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BMJ Case Reports 2013; doi:10.1136/bcr-2012-008273
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Hypothalamic hamartoma

  1. Paul Brennan
  1. Department of Neuroradiology, Beaumont Hospital, Dublin, Ireland
  1. Correspondence to Dr Reuben Grech, reubengrech{at}yahoo.com

DESCRIPTION

A 9-year-old girl presented with an 8-month history of gelastic seizures and precocious puberty. Clinical evaluation including full neurological assessment was otherwise unremarkable. Endocrine tests were normal and there was no family or surgical history of note.

Hypothalamic or tuber cinereum hamartoma is a rare non-neoplastic heterotrophic lesion, which forms part of the spectrum of grey matter heterotopias. It is composed of a disorganised mass of neuronal cells within the tuber cinereum of the hypothalamus. It may occur either as a sessile or as a pedunculated lesion.

Presentation occurs in the first decade and manifests with isosexual precocious puberty owing to luteinising hormone releasing hormone secretion, gelastic seizures, hyperactivity, visual deficits and neurodevelopmental delay. Gelastic seizures are characterised by uncontrollable bursts of laughter lasting between 2 and 30 s, and affected children may rarely enter into ‘status gelasticus’.1 Hypothalamic hamartomas are typically isolated lesions but may also occur in the setting of Pallister-Hall syndrome.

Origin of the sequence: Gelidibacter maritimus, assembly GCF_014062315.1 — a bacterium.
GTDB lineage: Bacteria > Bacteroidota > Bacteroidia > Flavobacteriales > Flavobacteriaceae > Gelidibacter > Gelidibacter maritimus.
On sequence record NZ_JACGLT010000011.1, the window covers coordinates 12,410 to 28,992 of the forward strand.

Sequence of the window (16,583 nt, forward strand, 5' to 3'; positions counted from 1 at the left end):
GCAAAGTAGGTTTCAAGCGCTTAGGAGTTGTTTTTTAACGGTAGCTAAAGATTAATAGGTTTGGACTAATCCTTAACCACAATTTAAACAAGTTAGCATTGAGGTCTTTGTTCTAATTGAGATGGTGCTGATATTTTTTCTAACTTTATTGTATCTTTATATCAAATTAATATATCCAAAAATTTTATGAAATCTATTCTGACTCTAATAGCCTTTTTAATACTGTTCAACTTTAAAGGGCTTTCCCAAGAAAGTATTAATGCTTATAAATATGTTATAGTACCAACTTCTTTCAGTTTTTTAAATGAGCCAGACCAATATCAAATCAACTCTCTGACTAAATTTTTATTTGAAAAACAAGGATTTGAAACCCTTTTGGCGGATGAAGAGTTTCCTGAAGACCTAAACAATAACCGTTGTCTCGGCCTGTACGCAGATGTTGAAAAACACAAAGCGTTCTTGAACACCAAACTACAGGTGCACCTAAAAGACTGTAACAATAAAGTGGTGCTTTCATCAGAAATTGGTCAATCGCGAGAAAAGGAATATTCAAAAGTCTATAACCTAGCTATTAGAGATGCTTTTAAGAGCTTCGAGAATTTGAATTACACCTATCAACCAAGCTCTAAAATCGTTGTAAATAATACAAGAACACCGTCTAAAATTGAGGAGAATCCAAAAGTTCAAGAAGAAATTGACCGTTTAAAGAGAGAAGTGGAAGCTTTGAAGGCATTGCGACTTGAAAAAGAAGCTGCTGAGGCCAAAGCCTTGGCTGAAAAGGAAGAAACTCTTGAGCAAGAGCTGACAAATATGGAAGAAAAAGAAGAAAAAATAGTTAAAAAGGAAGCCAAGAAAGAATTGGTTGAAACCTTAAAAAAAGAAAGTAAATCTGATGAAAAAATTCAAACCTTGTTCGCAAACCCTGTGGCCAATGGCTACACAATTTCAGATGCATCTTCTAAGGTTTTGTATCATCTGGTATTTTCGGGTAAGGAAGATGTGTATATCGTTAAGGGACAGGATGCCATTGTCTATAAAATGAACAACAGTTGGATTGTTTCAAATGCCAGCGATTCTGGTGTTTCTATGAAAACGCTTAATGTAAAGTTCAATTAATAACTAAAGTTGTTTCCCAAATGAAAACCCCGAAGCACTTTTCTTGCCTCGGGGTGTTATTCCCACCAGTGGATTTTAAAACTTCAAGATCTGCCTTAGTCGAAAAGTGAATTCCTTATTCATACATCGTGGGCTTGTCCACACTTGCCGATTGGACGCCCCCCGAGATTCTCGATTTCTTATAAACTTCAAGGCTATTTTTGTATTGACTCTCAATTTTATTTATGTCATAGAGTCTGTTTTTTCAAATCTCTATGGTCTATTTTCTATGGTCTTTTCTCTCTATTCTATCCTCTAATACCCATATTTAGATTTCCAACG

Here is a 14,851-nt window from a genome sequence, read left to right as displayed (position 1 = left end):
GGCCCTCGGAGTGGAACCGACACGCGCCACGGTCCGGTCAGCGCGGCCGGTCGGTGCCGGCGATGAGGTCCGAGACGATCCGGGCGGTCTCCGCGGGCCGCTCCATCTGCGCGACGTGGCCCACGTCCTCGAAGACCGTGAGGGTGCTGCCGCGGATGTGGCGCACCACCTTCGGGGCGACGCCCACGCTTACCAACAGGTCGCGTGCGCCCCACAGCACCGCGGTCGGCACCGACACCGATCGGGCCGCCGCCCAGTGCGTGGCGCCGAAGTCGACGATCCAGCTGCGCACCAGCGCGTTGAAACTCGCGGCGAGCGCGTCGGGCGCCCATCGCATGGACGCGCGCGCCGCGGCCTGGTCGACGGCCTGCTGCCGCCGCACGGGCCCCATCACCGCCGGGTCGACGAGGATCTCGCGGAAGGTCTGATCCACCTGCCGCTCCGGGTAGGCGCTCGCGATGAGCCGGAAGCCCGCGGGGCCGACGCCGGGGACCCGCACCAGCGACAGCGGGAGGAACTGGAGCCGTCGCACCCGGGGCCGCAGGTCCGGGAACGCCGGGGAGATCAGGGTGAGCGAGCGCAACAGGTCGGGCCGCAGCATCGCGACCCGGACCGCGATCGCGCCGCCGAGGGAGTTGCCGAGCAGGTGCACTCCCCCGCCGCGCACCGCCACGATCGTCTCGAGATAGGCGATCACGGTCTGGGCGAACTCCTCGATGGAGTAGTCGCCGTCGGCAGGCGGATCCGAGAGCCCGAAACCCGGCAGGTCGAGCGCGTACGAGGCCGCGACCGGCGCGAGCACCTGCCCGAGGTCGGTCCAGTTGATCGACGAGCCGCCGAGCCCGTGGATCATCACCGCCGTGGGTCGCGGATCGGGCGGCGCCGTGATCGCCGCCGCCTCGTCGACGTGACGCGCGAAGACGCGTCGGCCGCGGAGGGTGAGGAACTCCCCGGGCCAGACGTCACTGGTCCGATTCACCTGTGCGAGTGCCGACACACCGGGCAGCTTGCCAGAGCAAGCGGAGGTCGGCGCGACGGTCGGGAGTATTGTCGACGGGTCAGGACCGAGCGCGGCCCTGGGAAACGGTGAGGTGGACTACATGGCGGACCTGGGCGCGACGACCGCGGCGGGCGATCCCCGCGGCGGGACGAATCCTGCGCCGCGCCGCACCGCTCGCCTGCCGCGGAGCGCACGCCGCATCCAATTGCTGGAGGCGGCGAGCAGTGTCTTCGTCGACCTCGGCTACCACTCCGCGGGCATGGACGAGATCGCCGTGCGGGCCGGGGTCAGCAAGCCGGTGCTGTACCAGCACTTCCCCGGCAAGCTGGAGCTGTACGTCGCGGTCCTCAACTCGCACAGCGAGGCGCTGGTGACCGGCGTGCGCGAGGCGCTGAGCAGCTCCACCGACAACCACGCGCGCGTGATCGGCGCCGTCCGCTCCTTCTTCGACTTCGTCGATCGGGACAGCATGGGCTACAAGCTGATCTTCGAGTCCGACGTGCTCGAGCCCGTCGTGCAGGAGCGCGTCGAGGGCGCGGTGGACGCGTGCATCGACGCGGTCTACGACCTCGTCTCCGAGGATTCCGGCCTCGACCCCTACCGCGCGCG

They are seen as well-defined round masses on imaging, which measure up to 4 cm in diameter and project inferiorly into the suprasellar or interpeduncular cisterns. The hamartoma is isodense on CT and follows grey matter signal on both T1-weighted (figure 1) and T2-weighted sequences (figure 2). Lack of contrast enhancement is important for radiological diagnosis and distinguishes the tumour from commoner regional pathologies including hypothalamic astrocytomas, germ cell tumours and Langerhans cell histiocytosis.2

Figure 1

Coronal (A) and sagittal (B) contrast-enhanced T1-weighted sequences show a pedunculated lesion (arrows) arising from the floor of the third ventricle and projecting into the suprasellar cistern. It is isointense to grey matter, does not enhance with contrast and lies between the pituitary stalk and the mammillary bodies. The imaging features are compatible with a hypothalamic hamartoma.

Figure 2

The lesion (arrows) also appears isointense on coronal (A) and axial (B) T2-weighted images. It lies centrally within the suprasellar cistern and is just posterior to the pituitary stalk (arrowhead).

Treatment with luteinising hormone receptor agonists is often effective with surgery being reserved for refractory cases.

Learning points

  • Gelastic seizures are short epileptic events characterised by bouts of laughter and are classically associated with hypothalamic hamartomas.

  • Hypothalamic hamartomas are isodense on CT, follow grey matter signal on MRI and do not enhance.

  • Differential diagnoses include hypothalamic astrocytomas, germ cell tumours and Langerhans cell histiocytosis.

Footnotes

  • Competing interests None.

  • Patient consent Obtained.

  • Provenance and peer review Not commissioned; externally peer reviewed.

References

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